"I just don't understand it, after four years there is a continuing insensitivity (in the legislature) to the real problem of rape . . . that women don't report rapes because of the way they are treated by the judicial system . . . there is a general feeling that rape trials should proceed the way they have always proceeded -- putting the victim on the stand," Boucher said recently in an interview.

A major problem with the provision, say officials who have been following the legislation, is that the restrictions on introduction of a woman's sexual history are unclear.

"At best, the [provision] would depend on the wiliness of the defense lawyer and the laxness of the judge," said Alice Burgess, a member of the Fairfax County Victim Assistance Network.

Nationwide, officials estimate that five times as many rapes occur as are actually reported.

"There is no doubt that rape is the most major underreported crime," Boucher says. "And there is only one reason for that: women fear the way they are going to be treated once they get into the courtroom. It's as clear as anything I've ever seen."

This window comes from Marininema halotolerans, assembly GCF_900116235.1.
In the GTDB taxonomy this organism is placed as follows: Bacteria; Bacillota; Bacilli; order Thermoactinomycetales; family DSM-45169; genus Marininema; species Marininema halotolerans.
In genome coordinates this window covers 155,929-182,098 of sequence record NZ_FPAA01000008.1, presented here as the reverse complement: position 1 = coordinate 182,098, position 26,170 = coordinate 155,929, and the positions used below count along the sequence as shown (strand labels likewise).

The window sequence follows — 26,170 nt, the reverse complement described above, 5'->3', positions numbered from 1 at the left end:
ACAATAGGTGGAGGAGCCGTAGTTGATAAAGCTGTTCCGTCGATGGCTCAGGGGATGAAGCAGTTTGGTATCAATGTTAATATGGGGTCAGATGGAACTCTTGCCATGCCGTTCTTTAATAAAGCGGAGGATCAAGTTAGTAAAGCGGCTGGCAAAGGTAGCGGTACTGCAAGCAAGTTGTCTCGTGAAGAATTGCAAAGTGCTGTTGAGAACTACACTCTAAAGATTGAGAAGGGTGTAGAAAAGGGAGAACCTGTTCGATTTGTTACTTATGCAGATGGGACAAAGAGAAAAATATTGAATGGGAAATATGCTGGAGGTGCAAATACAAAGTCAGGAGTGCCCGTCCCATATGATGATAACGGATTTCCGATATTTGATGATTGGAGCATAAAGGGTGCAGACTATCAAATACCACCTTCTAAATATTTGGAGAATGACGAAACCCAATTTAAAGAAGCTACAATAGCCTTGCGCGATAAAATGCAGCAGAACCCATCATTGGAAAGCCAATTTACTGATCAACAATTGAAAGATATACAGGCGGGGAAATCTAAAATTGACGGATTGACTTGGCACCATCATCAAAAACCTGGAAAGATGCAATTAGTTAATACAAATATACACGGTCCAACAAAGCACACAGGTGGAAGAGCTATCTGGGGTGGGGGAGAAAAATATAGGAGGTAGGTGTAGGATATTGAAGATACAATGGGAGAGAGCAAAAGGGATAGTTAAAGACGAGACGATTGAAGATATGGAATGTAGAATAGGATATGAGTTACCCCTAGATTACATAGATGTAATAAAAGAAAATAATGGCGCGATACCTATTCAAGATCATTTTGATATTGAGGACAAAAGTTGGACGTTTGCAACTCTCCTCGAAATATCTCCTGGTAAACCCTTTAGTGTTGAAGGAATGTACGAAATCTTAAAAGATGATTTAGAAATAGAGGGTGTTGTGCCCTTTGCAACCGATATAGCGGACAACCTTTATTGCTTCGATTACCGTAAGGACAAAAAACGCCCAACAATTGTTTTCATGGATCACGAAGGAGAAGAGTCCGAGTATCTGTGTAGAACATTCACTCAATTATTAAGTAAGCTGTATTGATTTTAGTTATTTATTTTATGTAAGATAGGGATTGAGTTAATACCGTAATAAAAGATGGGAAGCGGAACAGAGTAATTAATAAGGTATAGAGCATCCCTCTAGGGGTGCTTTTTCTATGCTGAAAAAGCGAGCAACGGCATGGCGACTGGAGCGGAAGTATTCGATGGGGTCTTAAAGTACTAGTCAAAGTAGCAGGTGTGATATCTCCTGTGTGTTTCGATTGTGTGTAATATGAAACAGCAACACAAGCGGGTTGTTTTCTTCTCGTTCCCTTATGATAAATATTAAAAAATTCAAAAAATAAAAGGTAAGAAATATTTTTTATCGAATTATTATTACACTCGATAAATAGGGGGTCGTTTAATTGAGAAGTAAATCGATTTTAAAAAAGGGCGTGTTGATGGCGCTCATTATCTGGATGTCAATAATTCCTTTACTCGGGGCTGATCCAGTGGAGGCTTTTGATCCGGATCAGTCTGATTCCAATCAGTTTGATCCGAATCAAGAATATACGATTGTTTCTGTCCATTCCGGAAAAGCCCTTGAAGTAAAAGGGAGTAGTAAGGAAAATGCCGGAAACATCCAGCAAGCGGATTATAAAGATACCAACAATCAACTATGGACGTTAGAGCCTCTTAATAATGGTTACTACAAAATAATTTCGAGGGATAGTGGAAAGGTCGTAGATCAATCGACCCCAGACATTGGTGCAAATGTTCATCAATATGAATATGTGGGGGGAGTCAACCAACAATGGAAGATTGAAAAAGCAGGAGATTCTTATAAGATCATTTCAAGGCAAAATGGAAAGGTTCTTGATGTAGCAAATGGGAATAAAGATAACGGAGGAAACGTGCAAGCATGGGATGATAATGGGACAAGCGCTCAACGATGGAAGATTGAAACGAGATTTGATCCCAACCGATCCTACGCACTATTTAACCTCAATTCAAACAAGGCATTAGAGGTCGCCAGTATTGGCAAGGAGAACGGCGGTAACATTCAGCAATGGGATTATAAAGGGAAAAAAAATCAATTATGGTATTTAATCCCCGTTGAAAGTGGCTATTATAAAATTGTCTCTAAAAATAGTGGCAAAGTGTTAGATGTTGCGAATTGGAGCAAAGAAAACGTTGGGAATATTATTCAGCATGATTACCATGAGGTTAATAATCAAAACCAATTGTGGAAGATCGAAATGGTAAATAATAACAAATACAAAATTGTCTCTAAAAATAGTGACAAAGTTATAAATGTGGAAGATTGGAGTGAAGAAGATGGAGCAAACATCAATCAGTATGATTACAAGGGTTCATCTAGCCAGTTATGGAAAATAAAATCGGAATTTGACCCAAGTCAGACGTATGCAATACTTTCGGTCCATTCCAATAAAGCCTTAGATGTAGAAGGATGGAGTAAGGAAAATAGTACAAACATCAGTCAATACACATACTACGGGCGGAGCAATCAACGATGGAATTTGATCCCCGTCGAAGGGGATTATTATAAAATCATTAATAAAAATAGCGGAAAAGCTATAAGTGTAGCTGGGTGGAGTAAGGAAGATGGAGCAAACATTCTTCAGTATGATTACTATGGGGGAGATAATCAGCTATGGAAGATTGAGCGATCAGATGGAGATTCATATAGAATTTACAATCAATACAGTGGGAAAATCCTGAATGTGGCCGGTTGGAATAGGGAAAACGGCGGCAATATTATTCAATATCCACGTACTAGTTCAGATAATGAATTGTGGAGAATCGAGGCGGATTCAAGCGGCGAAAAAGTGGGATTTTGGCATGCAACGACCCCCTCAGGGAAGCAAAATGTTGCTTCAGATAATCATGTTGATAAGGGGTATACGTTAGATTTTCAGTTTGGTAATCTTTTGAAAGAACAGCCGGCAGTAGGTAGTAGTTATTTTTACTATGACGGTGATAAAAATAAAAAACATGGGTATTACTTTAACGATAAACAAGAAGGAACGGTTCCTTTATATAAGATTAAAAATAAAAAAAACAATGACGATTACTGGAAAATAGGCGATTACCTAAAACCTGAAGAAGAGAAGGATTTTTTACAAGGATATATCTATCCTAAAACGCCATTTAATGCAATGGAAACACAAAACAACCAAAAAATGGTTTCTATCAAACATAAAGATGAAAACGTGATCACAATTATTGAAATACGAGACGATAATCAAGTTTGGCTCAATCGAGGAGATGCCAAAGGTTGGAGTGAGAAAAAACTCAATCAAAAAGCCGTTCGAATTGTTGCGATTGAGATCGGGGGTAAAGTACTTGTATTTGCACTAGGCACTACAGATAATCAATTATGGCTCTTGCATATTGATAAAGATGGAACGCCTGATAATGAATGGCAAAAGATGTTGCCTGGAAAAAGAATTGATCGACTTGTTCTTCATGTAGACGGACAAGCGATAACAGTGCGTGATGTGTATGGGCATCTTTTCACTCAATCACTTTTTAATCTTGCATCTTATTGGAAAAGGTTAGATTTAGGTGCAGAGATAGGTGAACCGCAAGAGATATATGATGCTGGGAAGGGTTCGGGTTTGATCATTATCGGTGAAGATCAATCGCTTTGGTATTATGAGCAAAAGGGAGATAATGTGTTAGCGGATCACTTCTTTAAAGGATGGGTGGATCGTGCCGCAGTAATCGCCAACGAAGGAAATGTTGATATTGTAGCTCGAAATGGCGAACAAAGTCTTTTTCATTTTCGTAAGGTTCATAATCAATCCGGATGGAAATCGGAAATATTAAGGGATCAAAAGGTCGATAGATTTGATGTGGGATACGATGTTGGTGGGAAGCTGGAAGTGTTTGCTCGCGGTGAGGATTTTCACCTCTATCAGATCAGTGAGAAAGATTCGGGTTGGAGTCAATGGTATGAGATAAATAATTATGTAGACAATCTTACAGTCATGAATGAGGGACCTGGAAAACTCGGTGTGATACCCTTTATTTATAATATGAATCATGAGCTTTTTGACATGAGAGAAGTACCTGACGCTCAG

For Jane Meredith, not a day passes when the rape does not influence her life. Immediately after the incident occurred, Meredith dropped out of college in New York and returned home to South Carolina.

She had never had intercourse before the rape, and her relationships with men became increasingly difficult.

Meredith is now married and has a 6-year-old daughter. Still, she says, although her husband has strongly supported her decision to speak out and has shown a deep understanding of the agony she went through, sexual relations are sometimes difficult.

Four years ago, when Meredith and her family moved to Northern Virginia, she became a volunteer counselor at a rape crisis center in Fairfax County. Only then, she says, did she begin to resolve some of the terror and anguish that had racked her for years. But even now, she says, that terror often is difficult to forget.

"It's hard to erase it," she says. "There are days when I hit the wall, throw down a scrap of glass, listening to it shatter, or get into my car and scream.

"The anger is gone now, but I hate him for taking away my self-confidence. Before I was raped, I was always certain and never afraid. After the rape, I was never certain and always afraid.

"My fear is not as severe or specific, but God, I live in fear of it ever happening again."